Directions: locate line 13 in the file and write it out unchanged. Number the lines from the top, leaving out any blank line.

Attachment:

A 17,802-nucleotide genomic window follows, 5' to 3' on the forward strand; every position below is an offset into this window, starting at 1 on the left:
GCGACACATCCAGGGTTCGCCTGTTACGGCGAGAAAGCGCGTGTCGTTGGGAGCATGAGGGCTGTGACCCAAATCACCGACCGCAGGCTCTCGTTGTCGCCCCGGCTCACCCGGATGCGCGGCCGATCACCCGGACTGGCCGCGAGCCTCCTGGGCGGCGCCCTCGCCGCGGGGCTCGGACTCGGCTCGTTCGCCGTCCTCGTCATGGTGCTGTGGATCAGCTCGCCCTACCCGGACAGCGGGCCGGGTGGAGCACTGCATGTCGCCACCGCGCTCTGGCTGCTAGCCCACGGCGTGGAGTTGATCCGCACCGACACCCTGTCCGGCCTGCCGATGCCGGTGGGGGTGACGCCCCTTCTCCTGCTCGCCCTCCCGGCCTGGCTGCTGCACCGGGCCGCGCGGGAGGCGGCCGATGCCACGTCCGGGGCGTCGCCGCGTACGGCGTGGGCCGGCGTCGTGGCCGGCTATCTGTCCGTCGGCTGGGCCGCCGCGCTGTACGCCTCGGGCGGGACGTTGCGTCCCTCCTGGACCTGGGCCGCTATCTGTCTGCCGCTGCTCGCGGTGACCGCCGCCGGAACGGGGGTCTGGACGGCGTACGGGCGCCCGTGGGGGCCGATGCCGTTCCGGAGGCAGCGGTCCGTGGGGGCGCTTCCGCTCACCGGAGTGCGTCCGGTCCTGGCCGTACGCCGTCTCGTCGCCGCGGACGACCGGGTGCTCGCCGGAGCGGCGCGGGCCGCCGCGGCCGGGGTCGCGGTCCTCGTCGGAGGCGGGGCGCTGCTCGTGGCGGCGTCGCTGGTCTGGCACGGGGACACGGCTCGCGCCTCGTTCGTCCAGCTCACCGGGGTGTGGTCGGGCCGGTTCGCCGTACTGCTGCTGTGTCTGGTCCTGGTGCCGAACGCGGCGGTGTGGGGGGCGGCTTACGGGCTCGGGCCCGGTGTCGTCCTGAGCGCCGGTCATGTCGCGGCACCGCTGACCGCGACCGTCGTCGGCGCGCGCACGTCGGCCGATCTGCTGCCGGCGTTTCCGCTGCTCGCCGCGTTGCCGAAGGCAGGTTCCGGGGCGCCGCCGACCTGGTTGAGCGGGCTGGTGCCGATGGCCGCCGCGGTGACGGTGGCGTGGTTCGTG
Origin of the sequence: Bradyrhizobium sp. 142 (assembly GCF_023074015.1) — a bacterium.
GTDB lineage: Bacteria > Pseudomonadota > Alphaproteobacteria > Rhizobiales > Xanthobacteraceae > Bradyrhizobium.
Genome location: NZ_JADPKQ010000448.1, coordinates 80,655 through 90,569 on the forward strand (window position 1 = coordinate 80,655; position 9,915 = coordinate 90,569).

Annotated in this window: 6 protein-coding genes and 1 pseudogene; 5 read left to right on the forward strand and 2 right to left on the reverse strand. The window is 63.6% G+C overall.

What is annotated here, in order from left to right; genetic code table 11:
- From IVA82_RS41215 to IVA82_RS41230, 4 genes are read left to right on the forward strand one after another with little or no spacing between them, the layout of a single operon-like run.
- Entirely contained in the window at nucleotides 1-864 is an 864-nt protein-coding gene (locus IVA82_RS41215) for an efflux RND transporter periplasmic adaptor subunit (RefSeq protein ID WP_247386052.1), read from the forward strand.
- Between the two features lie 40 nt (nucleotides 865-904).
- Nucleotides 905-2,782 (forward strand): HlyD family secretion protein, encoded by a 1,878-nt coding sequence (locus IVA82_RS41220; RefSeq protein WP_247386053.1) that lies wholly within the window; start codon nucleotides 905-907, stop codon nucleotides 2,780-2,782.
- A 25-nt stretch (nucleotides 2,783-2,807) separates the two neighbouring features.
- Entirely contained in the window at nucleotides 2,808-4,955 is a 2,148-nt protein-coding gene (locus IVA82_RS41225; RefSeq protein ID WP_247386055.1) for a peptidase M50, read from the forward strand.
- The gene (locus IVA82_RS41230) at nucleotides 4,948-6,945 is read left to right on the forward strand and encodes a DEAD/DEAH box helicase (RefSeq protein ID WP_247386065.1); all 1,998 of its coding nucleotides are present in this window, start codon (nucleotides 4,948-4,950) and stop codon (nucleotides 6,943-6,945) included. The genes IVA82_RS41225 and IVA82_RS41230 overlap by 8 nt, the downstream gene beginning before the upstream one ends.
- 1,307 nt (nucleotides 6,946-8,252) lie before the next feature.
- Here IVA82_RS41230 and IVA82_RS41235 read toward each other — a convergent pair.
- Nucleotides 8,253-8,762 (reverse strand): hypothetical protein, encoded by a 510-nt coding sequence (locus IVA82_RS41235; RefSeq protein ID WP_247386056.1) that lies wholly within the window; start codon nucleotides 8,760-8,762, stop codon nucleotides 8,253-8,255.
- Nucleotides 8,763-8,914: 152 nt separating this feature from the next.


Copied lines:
- Entirely contained in the window at nucleotides 2,808-4,955 is a 2,148-nt protein-coding gene (locus IVA82_RS41225; RefSeq protein ID WP_247386055.1) for a peptidase M50, read from the forward strand.